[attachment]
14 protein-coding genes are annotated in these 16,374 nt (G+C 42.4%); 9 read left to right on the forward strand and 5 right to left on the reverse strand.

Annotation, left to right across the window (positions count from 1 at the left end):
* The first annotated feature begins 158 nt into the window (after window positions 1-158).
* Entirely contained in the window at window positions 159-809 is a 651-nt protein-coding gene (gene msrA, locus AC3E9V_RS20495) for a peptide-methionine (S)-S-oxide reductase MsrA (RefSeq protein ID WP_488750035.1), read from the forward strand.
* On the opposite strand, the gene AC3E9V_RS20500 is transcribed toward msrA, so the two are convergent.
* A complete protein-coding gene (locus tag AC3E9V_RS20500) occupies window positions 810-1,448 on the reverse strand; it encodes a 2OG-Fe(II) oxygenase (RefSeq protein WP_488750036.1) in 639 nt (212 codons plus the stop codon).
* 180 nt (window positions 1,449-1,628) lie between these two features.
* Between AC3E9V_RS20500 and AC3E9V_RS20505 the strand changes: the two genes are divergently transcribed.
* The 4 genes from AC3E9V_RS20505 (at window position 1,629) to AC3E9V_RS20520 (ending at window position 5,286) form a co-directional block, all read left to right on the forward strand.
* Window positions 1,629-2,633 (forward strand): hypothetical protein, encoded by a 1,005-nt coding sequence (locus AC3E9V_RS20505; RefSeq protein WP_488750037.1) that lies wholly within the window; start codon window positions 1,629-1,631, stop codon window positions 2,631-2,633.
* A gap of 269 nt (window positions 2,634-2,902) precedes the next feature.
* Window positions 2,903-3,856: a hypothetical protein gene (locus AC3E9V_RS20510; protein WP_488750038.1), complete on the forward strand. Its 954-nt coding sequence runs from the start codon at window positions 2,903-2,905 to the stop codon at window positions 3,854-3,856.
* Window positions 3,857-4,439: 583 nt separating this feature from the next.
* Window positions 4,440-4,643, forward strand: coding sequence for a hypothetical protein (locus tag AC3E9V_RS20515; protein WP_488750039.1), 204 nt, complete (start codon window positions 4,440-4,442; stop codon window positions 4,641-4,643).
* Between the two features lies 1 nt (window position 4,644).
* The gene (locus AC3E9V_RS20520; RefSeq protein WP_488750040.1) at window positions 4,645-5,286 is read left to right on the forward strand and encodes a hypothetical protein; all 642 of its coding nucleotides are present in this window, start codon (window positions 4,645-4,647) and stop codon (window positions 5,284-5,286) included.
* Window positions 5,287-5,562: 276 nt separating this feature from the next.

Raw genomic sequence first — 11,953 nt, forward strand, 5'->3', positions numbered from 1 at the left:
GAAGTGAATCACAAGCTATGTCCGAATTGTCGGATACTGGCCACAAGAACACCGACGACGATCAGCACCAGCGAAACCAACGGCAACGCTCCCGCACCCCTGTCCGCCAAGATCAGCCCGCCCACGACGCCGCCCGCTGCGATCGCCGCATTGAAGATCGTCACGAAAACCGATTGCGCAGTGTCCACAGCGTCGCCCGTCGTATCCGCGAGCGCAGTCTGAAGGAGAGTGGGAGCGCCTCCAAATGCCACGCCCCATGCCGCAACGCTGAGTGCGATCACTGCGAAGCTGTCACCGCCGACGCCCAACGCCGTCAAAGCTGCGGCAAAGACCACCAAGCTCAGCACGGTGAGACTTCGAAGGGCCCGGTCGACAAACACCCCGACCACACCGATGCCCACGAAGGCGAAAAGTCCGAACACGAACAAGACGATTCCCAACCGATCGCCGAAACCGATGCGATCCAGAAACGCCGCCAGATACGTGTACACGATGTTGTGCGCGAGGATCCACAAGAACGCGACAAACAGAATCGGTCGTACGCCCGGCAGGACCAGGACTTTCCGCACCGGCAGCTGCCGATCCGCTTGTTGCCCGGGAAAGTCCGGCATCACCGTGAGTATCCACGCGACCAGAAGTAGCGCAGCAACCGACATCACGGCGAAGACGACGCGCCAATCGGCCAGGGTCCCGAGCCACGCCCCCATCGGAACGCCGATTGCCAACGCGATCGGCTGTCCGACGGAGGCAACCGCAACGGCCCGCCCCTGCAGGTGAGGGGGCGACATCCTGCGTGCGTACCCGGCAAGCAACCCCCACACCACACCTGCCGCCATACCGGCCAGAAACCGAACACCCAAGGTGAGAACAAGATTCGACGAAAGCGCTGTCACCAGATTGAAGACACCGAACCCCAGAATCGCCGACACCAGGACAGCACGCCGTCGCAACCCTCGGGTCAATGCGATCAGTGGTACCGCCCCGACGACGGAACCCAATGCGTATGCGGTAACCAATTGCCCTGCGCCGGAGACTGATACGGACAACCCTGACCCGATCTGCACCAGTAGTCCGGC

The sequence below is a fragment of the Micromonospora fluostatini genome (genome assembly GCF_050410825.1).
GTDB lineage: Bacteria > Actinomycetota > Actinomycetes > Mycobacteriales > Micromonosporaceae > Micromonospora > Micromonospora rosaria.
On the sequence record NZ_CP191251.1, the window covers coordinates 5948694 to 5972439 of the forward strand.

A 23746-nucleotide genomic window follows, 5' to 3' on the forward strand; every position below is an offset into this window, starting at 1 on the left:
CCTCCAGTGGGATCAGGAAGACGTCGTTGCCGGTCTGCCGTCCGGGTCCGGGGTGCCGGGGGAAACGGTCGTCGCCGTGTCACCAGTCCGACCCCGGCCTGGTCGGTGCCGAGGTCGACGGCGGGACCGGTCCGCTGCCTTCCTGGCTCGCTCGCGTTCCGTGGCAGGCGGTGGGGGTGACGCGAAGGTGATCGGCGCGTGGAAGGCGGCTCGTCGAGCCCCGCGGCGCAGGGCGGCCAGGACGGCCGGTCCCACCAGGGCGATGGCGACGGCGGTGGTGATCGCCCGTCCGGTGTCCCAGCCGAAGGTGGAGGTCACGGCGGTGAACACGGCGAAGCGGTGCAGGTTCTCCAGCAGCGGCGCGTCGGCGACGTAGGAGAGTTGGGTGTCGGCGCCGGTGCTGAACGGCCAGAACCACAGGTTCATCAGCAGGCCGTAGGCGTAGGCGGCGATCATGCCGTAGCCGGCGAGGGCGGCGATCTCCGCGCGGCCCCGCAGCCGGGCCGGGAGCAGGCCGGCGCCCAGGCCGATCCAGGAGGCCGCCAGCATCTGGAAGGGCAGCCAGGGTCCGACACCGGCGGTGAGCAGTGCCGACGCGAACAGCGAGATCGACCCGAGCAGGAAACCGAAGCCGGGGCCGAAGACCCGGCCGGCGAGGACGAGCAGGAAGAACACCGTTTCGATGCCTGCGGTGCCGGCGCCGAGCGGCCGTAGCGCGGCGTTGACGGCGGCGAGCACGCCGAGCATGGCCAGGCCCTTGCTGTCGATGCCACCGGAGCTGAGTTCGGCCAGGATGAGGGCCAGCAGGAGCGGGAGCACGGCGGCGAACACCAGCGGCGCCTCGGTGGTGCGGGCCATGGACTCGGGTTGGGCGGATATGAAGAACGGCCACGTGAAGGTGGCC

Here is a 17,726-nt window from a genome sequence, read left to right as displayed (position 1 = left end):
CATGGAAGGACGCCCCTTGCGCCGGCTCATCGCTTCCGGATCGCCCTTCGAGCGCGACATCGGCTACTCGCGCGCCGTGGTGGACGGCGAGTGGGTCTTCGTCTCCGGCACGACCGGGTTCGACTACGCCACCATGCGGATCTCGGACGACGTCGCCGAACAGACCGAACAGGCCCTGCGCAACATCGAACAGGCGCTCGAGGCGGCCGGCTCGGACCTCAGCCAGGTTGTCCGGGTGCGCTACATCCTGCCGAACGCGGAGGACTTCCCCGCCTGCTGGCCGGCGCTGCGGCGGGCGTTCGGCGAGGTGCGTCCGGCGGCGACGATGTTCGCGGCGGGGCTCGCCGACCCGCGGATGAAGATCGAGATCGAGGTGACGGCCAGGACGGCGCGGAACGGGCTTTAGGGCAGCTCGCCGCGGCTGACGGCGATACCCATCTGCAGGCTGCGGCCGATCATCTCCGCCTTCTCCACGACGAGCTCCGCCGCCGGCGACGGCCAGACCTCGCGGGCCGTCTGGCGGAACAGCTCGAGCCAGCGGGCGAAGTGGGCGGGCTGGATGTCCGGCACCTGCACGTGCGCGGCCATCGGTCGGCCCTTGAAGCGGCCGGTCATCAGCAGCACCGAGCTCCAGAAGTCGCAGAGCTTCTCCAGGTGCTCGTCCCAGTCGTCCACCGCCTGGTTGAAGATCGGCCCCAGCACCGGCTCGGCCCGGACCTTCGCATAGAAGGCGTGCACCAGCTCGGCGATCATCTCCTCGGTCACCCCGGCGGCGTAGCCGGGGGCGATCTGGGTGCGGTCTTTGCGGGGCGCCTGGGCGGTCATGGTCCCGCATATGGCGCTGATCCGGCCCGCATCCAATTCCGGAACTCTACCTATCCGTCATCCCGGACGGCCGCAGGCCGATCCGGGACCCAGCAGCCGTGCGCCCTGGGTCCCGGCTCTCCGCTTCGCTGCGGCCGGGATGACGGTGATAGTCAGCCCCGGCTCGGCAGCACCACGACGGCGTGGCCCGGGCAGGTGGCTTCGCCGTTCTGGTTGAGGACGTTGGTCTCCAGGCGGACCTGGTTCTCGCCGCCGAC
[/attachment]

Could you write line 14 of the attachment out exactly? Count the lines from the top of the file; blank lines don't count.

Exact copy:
* Window positions 4,440-4,643, forward strand: coding sequence for a hypothetical protein (locus tag AC3E9V_RS20515; protein WP_488750039.1), 204 nt, complete (start codon window positions 4,440-4,442; stop codon window positions 4,641-4,643).